Benefits of a protein-rich breakfast

Women who consumed protein-containing breakfasts maintained better blood glucose and insulin levels than those with lower protein or no protein meals

We have been told that that breakfast is the most important meal of the day and now recent research further indicates this.

Several health benefits have been associated with having a daily breakfast including weight loss, improved concentration and performance in the classroom or boardroom and lower cholesterol levels.  Not only is having breakfast important, but what we choose to eat at breakfast time is just as important.

Researchers at the University of Missouri found that when women consumed high-protein breakfasts, they maintained better glucose and insulin control than they did with lower-protein or no-protein meals. 

Previous research has shown that extreme increases in glucose and insulin in the blood can lead to poor glucose control and increase an individual’s risk of developing diabetes over time.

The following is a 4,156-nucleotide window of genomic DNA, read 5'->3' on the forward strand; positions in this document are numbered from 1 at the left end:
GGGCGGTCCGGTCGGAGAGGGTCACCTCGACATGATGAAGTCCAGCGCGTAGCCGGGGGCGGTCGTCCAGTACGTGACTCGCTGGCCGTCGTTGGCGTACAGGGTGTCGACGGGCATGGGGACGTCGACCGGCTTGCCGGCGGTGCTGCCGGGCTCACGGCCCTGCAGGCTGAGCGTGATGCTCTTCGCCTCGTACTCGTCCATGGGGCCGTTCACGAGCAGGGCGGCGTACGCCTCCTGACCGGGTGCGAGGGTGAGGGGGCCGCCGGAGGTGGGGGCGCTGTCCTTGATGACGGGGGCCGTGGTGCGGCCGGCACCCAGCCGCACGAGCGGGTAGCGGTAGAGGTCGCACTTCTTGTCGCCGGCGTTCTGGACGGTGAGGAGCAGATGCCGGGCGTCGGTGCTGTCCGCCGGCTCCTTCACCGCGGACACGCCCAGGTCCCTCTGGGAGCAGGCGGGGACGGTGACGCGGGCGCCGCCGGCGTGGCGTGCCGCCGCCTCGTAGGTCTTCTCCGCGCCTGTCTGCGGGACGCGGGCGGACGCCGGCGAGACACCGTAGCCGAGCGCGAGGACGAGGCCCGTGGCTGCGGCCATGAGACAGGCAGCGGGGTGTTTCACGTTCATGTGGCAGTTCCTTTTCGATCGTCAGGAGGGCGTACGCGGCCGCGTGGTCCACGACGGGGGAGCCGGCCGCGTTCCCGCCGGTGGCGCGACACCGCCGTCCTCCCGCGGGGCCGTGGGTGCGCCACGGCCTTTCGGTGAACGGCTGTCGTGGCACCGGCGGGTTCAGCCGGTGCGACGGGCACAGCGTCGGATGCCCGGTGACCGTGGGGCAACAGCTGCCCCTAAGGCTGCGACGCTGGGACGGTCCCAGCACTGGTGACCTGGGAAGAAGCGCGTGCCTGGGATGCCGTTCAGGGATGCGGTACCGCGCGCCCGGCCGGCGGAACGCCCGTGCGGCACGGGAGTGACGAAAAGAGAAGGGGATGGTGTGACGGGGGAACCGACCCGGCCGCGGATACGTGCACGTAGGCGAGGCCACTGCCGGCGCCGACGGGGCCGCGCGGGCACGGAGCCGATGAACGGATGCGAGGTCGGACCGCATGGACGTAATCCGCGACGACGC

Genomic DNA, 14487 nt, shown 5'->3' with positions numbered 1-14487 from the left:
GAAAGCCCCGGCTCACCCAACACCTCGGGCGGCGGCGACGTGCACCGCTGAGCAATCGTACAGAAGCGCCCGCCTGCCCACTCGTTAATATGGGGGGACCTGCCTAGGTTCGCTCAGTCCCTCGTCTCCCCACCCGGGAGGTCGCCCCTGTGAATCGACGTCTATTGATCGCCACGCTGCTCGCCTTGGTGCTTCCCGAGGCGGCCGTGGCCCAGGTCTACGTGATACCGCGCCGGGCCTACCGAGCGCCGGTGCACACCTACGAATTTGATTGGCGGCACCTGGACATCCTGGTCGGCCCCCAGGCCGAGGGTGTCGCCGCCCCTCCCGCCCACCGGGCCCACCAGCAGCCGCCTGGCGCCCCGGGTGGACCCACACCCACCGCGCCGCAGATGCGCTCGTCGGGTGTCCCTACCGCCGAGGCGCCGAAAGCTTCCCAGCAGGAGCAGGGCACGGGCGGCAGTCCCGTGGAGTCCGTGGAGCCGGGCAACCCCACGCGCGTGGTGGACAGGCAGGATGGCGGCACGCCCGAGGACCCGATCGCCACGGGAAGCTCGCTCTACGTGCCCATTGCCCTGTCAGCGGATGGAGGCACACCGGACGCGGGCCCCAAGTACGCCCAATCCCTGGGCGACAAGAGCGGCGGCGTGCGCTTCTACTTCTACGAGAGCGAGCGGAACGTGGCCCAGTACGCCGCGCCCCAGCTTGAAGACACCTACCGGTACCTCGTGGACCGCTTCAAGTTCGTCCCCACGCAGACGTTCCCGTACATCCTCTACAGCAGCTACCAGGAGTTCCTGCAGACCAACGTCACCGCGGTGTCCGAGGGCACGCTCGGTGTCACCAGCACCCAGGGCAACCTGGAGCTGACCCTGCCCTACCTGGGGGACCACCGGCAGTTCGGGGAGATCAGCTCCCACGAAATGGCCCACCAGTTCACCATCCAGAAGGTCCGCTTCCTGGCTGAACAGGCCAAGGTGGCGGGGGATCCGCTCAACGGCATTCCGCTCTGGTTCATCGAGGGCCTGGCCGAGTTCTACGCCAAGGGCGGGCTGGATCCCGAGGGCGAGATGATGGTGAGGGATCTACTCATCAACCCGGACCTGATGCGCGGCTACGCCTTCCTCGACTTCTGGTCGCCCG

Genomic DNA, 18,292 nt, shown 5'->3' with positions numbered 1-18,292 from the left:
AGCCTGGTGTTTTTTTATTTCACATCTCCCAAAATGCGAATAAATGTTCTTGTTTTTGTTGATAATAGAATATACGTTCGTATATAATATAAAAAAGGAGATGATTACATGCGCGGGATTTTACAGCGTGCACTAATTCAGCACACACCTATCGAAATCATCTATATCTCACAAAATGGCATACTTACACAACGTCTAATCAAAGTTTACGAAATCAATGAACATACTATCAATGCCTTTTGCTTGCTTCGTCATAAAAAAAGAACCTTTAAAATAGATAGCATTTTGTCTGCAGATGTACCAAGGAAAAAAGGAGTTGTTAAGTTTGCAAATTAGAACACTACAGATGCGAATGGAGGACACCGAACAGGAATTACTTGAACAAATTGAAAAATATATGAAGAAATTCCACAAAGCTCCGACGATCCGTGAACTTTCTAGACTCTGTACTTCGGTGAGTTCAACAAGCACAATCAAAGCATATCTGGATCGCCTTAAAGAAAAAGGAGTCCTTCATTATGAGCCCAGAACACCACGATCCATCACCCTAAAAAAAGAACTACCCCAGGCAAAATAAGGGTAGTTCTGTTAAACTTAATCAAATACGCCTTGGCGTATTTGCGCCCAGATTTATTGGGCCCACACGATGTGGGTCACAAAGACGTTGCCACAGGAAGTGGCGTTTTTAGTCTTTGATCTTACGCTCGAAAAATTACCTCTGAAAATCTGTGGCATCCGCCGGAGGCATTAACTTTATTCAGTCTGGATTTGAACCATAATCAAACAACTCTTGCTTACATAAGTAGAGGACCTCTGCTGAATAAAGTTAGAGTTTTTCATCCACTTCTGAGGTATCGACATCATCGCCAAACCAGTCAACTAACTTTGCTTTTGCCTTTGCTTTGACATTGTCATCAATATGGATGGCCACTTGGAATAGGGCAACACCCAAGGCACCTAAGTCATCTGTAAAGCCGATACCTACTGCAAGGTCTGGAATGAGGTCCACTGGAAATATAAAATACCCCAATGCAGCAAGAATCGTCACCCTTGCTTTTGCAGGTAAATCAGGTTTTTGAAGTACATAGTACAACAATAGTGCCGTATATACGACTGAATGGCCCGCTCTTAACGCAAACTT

The researchers, Heather Leidy and Kevin Maki, studied women aged 18-55 years who consumed one of three different meals or only water on four consecutive days.  The tested meals were less than 300 calories per serving and had similar fat and fibre contents. 

However, the protein content varied: a pancake meal with 3 grams of protein; a sausage and egg breakfast with 30 grams of protein; or a sausage and egg breakfast with 39 grams of protein.  Researchers monitored the amount of glucose and insulin in the participants’ blood for four hours after they ate breakfast.

The results revealed that both protein-rich breakfasts led to lower spikes in glucose and insulin after meals compared to the low-protein, high-carb breakfast.  In addition, the higher-protein breakfast led to lower post-meal spikes compared to the high protein breakfast. 

These findings suggest that for healthy women, the consumption of protein-rich breakfasts leads to better glucose control throughout the morning than the consumption of low-protein options. 

Based on the study’s findings, the researchers are hopeful that the consumption of protein-rich breakfasts would also benefit individuals with pre-diabetes, although further research is needed.  This research highlights the importance of including a good source of protein at breakfast each day. 

Good sources of protein include meat, fish, eggs or cheese.

My tip: Limit sources of sugar at breakfast time, such as orange juice and sugary cereals which can further upset blood sugar balance throughout the day.
 
References
University of Missouri-Columbia. Women who consume high protein breakfasts may decrease their risk for diabetes. Medical News Today 2014.   

Posted: May 15, 2014